I often get requests from students and educators interested in learning more about the start time issue. Here is my continually updated list of articles and resources for anyone interested in teen sleep and school start times.
Honestly, your first step is to go to Start School Later and sign up for their email newsletter.
Start here for school start time resources
- “School Start Times for Adolescents”, by the Adolescent Sleep Working Group and Committee on Adolescence, and Council School Health on school start times has a great summary of the evidence, as well as their call for later school start times.
- Here’s another article from the same group: “Insufficient Sleep in Adolescents and Young Adults: An Update on Causes and Consequences” by Judith Owens.
- Here’s another very detailed work commissioned by the Fairfax School District: Change School Start Time Report Fairfax.
- Here’s the policy statement from the CDC on school start times.
- Here’s the Start School Later “Myths and Misconceptions” page, which I borrowed liberally from.
- Here’s a great terrific toolkit from the Race to Nowhere team, it provides a playbook for students, parents, administrators and community leaders (like yourselves) on how to change start times.
- New research showing that early start times are associated with an increase in depression and anxiety symptoms in teens with good sleep habits.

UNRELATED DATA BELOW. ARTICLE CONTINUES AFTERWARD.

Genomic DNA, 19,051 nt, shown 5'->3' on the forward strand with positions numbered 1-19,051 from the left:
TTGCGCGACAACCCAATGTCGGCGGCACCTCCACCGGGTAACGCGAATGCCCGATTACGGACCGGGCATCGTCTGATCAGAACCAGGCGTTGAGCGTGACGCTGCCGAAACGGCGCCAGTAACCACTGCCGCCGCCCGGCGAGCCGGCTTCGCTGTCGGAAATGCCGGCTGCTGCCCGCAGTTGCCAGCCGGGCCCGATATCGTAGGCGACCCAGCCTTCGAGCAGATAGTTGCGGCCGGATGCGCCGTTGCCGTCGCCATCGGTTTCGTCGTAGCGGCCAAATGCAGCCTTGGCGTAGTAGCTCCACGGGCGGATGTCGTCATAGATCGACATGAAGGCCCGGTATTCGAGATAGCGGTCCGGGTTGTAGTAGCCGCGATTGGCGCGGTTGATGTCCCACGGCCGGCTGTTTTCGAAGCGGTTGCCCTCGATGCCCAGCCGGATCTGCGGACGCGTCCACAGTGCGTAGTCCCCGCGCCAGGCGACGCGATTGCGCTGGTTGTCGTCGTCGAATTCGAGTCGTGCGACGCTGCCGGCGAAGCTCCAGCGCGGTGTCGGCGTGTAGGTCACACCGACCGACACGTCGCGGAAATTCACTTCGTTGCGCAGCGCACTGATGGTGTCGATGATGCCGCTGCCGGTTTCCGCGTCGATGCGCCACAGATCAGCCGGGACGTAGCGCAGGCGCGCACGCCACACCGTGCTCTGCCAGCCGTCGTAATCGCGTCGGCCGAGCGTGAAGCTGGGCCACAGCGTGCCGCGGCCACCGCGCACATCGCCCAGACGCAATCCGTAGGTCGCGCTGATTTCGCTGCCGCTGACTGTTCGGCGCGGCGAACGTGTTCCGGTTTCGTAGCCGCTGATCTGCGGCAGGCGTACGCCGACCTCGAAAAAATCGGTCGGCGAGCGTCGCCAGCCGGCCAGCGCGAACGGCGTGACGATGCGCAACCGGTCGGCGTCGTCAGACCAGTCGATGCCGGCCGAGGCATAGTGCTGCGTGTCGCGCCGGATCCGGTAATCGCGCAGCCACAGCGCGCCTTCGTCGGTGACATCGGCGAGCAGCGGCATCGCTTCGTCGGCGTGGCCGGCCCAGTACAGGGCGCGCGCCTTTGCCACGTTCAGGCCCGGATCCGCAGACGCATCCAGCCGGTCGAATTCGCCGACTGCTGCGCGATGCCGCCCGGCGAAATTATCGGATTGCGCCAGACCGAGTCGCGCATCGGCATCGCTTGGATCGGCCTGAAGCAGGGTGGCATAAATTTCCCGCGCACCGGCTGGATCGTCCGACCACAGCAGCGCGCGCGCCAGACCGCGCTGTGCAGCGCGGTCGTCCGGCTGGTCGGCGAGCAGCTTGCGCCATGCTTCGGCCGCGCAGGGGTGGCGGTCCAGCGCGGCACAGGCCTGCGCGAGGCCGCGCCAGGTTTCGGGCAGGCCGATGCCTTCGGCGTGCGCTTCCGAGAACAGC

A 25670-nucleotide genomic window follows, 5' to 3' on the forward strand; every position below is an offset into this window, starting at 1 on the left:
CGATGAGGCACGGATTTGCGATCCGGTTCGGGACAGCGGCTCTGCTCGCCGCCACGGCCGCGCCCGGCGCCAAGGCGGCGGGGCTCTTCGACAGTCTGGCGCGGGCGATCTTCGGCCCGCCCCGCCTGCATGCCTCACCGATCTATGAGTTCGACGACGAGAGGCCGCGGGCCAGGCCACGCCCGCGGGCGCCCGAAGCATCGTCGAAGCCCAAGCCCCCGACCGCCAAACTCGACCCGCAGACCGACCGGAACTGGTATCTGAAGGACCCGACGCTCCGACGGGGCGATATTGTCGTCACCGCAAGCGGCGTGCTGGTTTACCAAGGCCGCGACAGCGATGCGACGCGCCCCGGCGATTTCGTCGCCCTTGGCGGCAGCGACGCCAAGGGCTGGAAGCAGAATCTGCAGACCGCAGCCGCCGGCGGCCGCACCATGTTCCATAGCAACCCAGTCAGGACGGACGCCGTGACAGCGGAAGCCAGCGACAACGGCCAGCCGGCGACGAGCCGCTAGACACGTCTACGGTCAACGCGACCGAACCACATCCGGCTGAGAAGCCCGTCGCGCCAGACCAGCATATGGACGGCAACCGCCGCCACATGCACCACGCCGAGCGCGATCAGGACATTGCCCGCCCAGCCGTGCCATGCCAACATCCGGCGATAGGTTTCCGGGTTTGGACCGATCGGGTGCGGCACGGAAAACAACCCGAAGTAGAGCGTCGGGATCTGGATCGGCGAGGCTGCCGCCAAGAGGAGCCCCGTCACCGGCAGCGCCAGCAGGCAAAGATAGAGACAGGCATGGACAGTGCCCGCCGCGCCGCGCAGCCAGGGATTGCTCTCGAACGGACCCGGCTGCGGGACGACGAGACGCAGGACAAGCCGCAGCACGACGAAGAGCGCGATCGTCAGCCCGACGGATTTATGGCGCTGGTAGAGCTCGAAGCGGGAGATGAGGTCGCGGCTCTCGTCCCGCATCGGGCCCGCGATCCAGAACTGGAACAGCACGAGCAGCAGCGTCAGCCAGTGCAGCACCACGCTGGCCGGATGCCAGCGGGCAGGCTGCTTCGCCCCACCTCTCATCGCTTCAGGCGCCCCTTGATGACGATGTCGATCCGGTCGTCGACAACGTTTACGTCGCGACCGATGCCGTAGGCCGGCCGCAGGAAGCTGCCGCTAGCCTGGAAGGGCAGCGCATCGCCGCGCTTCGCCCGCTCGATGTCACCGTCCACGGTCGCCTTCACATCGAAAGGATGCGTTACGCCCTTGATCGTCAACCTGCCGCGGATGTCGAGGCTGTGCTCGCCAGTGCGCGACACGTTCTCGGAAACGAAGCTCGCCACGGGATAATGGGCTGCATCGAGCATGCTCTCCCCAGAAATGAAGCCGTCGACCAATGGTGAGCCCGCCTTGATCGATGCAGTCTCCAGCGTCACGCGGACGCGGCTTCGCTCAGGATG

Information on Sleep in Teenagers
- The paper by Vorona et al looking at the relationship between school start times and car accidents shows that early school start times are associated with a higher risk of car accidents.
- The CDC paper showing that 90% of teens are sleep deprived by CE Basch from 2014.
- The 2012 Schools and Staffing Survey data showing that Guilford starts earlier than 90% of schools in the US
- Here is an article linking to data showing that later school start times do not result in teens staying up later.
Here are my articles on Teen Sleep and Start Times
- Start time changes happen slowly, so what can you do now? Here are eight sleep tips you haven’t heard before.
- The combination of multiple extracurriculars, excessive homework, and early start times makes it almost impossible for teenagers to get enough sleep.
- Here are some articles explaining the two factors that govern when you sleep and when you wake: the homeostatic sleep drive (the need for sleep which increases as you stay up later) , and the body clock / circadian wakefulness drive. This latter factor is what shifts later in adolescence, even as school gets earlier.
- Why should kids need to choose between homework and sleep? It seems crazy, even when it’s not even clear that homework helps kids learn.
- Not to get on my high horse, but here are 28 rules for better sleep, as well as my manifesto on the importance of good sleep.
- How much sleep do you need, anyway?
- More on causes of sleepiness in teenagers.